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The lines East of the Blue Ridge — affairs in the Valley.

Affairs in the neighborhood of Gordonsville remain comparatively quiet and at the date of our latest advices the enemy had made no demonstration in force on this side of the Rapidan. On Friday morning last an attack was made by the Yankee cavalry upon a small body of the 6th Virginia cavalry, near Orange Court House, which was gallantly resisted by our troops, who drove the enemy back killing and wounding several, and taking forty-four prisoners. The pursuit was kept up as far as the south bank of the river, across which the larger portion of the Yankees succeeded in swimming their horses, and made good their escape. The prisoners, who were brought to Richmond on Saturday evening by the Central train, belong abjectly to the 5th New York cavalry regiment. There is no loss reported on the Confederate side. Altogether, this was a brilliant little affair.

Our last accounts from Gen. B. H. Robertson's command, in the Valley, represent that he is conducting the campaign there with skill and success, and at the same time keeping a sharp eye upon the movements of the enemy East of the Blue Ridge. A skirmish occurred about a week since between Luray and White House Ford, Page county, in which the Yankees were completely routed. It appears that Capt. Harry Gilmot, leading some five or six companies of Confederate cavalry, charged upon six squadrons of the enemy and drove them through Luray, where the latter received reinforcements, and Capt. G. retired in good order and without loss, to the Ford. Here he was reinforced and again started in pursuit of the enemy who fled before him and retreated through Thornton's Gap into Rappahannock county. By taking this route the Yankees doubtless hoped to draw our cavalry on until they reached the main body of their army, but it is presumed that Capt. Gilmor fully understood the motive. In this affair the enemy lost several in killed and wounded.

A line of telegraph is in process of construction between Harrisonburg and Staunton, for military purposes, by means of which the army of the Valley will be enabled to communicate directly with the capital.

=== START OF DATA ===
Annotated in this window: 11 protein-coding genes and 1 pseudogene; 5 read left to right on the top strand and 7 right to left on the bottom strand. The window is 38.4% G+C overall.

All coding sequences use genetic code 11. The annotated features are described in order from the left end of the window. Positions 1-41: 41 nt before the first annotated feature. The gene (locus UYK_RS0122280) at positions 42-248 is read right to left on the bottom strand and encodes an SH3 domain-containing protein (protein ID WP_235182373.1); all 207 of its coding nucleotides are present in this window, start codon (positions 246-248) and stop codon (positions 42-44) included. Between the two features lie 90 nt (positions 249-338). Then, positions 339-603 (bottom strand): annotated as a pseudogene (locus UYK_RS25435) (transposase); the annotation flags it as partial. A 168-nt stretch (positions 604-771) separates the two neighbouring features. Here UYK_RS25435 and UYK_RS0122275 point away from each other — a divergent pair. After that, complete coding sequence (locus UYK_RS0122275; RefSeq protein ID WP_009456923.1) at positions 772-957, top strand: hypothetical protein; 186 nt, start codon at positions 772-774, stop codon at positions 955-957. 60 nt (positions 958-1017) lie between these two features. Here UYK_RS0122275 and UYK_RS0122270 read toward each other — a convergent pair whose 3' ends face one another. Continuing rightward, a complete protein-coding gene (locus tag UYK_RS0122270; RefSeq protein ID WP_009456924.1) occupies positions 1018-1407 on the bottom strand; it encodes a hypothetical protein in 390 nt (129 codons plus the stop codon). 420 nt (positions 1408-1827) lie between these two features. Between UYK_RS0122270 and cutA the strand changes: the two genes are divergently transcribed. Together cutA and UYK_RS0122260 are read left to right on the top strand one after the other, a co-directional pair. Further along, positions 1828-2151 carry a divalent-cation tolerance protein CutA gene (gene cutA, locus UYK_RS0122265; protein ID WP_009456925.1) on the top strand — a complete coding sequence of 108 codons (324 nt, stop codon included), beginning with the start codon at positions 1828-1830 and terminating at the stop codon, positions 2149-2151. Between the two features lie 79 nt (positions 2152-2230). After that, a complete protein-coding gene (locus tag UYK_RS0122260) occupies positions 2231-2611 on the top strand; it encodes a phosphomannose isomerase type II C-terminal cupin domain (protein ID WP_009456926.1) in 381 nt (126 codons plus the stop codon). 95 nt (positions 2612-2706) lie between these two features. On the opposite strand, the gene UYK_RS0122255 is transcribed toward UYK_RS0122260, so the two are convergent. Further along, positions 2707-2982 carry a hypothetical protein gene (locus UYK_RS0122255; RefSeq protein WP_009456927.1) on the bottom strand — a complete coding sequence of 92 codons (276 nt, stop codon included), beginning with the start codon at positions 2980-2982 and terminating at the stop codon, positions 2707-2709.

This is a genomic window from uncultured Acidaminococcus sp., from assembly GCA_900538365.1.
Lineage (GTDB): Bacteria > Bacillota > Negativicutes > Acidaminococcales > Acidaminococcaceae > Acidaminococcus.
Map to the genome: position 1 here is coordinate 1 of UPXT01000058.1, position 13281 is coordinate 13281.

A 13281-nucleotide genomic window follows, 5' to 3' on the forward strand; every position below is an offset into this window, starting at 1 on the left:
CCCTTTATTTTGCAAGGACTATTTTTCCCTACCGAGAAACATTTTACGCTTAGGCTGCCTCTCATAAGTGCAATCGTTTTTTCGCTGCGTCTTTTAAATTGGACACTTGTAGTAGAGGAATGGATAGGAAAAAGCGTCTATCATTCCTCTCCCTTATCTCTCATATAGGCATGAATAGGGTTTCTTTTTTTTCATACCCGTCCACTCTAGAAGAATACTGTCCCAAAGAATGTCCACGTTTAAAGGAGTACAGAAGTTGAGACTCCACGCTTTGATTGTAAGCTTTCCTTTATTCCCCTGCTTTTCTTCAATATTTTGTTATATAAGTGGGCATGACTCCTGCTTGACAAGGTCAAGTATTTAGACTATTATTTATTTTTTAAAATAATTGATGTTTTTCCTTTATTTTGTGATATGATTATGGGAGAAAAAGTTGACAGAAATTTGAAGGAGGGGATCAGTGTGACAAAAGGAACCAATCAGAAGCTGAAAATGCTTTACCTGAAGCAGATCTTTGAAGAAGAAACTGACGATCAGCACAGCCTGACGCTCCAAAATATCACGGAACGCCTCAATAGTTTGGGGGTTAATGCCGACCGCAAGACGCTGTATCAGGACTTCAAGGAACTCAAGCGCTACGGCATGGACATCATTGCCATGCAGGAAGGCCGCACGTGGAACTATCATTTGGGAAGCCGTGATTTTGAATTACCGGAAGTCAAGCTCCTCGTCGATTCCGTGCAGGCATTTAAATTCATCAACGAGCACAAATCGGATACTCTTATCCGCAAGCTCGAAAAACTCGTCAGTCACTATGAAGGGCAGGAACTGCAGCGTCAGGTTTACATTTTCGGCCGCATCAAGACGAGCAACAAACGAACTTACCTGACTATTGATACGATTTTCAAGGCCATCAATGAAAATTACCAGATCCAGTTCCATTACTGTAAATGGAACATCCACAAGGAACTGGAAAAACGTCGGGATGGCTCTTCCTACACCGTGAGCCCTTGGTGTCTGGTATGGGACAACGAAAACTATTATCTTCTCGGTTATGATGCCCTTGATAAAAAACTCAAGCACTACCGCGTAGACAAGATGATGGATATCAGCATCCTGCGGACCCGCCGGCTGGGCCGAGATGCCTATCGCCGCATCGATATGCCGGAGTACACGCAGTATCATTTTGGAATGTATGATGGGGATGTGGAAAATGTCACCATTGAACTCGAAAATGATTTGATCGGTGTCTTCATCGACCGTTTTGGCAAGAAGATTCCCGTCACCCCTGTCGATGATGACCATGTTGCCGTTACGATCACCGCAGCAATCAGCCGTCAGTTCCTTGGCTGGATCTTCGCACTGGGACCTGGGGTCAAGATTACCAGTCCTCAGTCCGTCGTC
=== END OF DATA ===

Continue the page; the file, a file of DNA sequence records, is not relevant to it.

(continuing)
By recent arrivals from Winchester we are placed in possession of reliable and interesting information of the operations of the Federal forces in the Lower Valley. The town, up to Wednesday last, was unoccupied by the enemy, but about two miles Northwest of the place they had strong fortifications erected on what is known as Shultz's Hill. From these fortifications they occasionally saluted the inhabitants with shells, as if to test the accuracy of the range of their guns upon the town. They state that their force on this bill numbers three thousand, but our informant does not think that they exceed fifteen hundred or two thousand at most. Since their return to Winchester, after the retreat of Banks, the Yankees have been decidedly cautions in all their movements, and manifest the greatest uneasiness in all their actions. They seem to dread the approach of Jackson and his forces, and are at all times prepared to skedaddle. The appointment of Pope had failed to lull their apprehensions. The force now in the vicinity of the town is understood to be a portion of the command of the reckless and unprincipled Geary.

On Tuesday evening last there was a fight at Middletown, on the Valley turnpike, about eight miles from Winchester, between our cavalry scouts and the pickets of the enemy, in which they sustained a loss of eight killed and wounded. The only loss suffered on our side was the wounding of a horse. This little skirmish had greatly excited the fears of the whole Federal camp, and they had withdrawn their pickets from that road entirely.--The gentleman from whom we obtain our information says that he came through from Winchester to Staunton in a buggy, without the slightest interruption the entire route.

Since the re-occupation of the town by the enemy after their expulsion by Gen. Jackson, they have destroyed several buildings by fire, principally warehouses in the neighborhood of the depot, where they previously had stores deposited. One of these was the large store house of Baker & Bro., which, with all their stock, was consumed.

Desertions among the Yankees were of frequent occurrence. In one instance a guard of forty left Winchester with a lot of Confederate prisoners who had been picked up at various points, and before reaching Harper's Ferry thirty of the forty deserted, and forty out of the gang of prisoners made their escape.

When the gentleman from whom we derive our information left the town, the enemy had strong pickets on the Berryville and Northwestern routes, as if anticipating a ‘"rebel"’ approach on those roads.

The crops in Frederick, Clarke, and Jefferson, were unusually good, but owing to the scarcity of labor, only a portion of the wheat harvest would be gathered. Many of the farmers were saving what they could, but others were permitting the wheat to start in the fields, without the entrance of a scythe. The Yankee commandant had issued a circular to the farmers to induce them to gather their grain, assuring them the Government would purchase it at a price hereafter to be fixed.

The news of McClellan's defeat had greatly elevated the hopes of the loyal people of the Valley, but for some days there was deep sorrow evinced by all in consequence of the Yankee report that Gen. Jackson had been killed. This report, however, had received its proper contradiction, and it was believed among our people that the time of their deliverance was not distant. Our informant does not believe that there is any Federal force between Winchester and Harper's Ferry, and only a small force at that point.

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